Abu Brennan v. David PetraeusAn operations manual put out by General David Petraeus, the new commander of US operations in Afghanistan, conflicts with the Obama administration's policy on divorcing terrorism from Islam.
The Petraeus doctrine refers to "Islamic insurgents," "Islamic extremists" and "Islamic subversives." It details ties between Muslim support groups and terrorists. His co-author was Gen. James F. Amos, whom Mr. Obama has picked as the next Marine Corps commandant and Joint Chiefs of Staff member.How this battle plays out remains to be seen; the article only points out the conflicts and gives no indication of how they might play out. If Petraeus were to adapt his manual to the political correctness espoused by Brennan, the United States would become a laughingstock in the Arab world, and would be regarded as even weaker than it is already regarded.
Mr. Brennan on May 26 told an audience at the Center for Strategic and International Studies that "describing our enemy in religious terms would lend credence to the lie propagated by al Qaeda and its affiliates to justify terrorism, that the United States is somehow at war against Islam. The reality, of course, is that we have never been and will never be at war with Islam. After all, Islam, like so many faiths, is part of America."
In a speech that also severed the Obama administration from President George W. Bush's "war on terror," Mr. Brennan also said: "The president's strategy is absolutely clear about the threat we face. Our enemy is not terrorism because terrorism is but a tactic. Our enemy is not terror because terror is a state of mind and, as Americans, we refuse to live in fear. Nor do we describe our enemy as jihadists or Islamists because jihad is holy struggle, a legitimate tenet of Islam meaning to purify oneself of one's community."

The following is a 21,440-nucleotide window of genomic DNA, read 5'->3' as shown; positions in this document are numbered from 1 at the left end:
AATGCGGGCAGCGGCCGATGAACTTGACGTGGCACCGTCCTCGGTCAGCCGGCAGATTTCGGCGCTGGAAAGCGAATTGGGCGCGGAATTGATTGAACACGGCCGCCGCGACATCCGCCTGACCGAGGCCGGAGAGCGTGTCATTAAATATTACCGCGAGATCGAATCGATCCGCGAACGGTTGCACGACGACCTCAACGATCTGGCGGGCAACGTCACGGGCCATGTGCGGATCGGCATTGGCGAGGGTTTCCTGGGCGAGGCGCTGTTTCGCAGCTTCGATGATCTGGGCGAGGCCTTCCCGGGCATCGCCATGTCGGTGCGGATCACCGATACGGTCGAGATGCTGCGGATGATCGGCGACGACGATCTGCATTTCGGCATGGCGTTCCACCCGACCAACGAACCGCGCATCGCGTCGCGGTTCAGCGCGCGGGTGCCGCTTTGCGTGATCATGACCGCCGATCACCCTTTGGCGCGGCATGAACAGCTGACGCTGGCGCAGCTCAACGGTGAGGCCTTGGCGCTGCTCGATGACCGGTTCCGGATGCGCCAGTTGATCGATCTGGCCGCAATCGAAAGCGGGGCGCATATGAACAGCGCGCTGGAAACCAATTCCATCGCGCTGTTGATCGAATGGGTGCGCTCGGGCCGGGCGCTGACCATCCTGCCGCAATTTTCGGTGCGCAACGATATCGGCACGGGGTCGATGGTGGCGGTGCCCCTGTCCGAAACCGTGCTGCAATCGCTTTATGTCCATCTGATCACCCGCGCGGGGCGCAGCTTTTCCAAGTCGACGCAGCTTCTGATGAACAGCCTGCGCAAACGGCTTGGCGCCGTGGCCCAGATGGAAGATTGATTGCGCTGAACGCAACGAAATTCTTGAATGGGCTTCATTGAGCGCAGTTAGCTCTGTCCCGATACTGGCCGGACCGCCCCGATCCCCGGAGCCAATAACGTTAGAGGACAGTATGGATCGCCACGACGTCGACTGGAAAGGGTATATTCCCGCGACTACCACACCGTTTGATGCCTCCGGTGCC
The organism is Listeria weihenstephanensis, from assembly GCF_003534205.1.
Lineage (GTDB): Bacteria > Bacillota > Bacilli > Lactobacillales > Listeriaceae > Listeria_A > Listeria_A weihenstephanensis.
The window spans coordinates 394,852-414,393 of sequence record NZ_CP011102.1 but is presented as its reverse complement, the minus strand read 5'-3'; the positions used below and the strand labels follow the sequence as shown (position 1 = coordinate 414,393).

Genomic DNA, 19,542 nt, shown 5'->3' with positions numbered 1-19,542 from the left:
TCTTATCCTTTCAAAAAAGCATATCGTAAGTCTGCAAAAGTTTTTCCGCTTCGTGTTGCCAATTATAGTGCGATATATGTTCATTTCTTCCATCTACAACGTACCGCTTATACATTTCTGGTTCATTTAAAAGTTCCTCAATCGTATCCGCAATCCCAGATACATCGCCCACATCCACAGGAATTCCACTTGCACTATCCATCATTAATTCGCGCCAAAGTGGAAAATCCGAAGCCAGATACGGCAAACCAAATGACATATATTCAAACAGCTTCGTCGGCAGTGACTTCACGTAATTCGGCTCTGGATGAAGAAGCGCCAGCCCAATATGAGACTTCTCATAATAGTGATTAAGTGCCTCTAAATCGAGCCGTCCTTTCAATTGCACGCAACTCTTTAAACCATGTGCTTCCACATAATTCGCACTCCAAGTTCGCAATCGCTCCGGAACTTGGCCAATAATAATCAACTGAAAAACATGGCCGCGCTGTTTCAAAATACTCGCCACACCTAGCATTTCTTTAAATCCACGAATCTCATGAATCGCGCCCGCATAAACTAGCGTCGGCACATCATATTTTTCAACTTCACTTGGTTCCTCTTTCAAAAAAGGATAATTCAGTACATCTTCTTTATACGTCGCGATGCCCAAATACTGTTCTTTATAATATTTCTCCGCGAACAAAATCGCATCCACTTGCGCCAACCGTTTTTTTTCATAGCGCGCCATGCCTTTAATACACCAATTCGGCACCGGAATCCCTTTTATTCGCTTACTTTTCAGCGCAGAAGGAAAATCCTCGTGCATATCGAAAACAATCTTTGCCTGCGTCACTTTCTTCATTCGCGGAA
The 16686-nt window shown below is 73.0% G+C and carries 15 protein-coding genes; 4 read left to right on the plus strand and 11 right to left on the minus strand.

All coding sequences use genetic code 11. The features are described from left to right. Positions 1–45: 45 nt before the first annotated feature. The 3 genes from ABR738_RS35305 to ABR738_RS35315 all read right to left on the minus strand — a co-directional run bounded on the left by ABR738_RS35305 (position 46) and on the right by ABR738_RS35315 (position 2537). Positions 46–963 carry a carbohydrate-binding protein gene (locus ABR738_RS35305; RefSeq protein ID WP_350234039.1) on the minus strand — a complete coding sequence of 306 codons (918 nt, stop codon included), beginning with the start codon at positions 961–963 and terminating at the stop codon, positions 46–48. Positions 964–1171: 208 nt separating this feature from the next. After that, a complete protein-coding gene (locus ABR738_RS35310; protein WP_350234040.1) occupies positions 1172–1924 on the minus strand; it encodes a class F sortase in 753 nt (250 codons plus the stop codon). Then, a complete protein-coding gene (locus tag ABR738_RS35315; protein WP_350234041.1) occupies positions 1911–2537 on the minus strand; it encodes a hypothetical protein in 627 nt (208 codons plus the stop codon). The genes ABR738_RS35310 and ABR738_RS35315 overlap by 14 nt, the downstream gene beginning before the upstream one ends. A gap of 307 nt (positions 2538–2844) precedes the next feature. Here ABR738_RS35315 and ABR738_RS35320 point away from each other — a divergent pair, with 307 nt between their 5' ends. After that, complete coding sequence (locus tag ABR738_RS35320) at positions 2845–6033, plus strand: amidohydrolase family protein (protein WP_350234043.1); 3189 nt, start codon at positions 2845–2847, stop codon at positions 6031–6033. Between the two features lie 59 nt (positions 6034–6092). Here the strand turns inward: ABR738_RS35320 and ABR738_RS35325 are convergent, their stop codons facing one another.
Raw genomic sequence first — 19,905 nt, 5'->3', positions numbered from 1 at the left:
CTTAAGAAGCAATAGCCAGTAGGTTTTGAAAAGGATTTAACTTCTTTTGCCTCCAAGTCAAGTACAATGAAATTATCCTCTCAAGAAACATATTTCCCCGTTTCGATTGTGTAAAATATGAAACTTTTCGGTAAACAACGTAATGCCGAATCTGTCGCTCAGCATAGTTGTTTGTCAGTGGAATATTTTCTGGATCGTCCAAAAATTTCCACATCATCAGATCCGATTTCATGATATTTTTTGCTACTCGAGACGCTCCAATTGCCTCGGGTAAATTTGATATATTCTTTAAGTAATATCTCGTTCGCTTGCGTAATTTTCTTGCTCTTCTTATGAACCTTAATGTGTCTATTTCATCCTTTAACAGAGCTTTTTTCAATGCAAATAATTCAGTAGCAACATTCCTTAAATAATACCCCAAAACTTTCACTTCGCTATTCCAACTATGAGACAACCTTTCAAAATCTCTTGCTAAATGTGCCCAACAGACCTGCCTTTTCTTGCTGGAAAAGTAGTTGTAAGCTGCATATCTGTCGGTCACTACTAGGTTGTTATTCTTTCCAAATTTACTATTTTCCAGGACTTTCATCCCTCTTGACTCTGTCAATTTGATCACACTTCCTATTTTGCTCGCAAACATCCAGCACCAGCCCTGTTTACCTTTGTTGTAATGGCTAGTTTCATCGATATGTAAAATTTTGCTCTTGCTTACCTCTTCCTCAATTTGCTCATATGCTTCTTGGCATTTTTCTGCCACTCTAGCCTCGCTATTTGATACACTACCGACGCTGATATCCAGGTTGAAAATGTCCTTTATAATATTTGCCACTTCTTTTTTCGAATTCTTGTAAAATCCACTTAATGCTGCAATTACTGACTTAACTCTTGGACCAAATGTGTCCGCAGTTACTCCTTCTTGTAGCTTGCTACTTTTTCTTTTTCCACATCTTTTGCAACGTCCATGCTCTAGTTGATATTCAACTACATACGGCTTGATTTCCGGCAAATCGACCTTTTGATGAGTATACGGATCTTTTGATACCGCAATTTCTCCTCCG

Asked about the discrepancy between the White House policy and the military's counterinsurgency doctrine, Michael Hammer, Mr. Brennan's spokesman, said "We don't have anything to add to John's speech."
How to define the enemy has been debated in Washington since the attacks of Sept. 11, 2001. Liberal groups such as the Center for American Progress advocated no Islam link, while conservatives generally say a more precise definition of the enemy is needed if the U.S. hopes to win.
During the 2008 presidential campaign, some Muslims criticized the Republican candidate, Sen. John McCain of Arizona, for using the term "Islamic extremism."
"If it's not our intent to paint everyone with the same brush, then certainly we should think seriously about just characterizing them as criminals, because that is what they are," Muneer Fareed, who then headed the Islamic Society of North America, told The Washington Times.
Douglas Feith, who as undersecretary of defense for policy under Mr. Bush helped plan the war on terror, said, "There always has been a sensitivity that we do not want to do or say anything that will allow our efforts to be mischaracterized credibly as a war against Islam."
Mr. Feith, an analyst at the Hudson Institute, is now working on a paper on a U.S. strategy for countering "Islamist extremism."
"What Brennan has done in this speech, I think, he's bent over backwards to avoid using the term Islam at all and it makes discussions of what we're really up against artificial, unrealistic and strategically unhelpful," Mr. Feith said. "I think they need to be a little bolder and a little more honest and a little more assertive in making this extremely important distinction. To say Islam has nothing to do with it is ridiculous."
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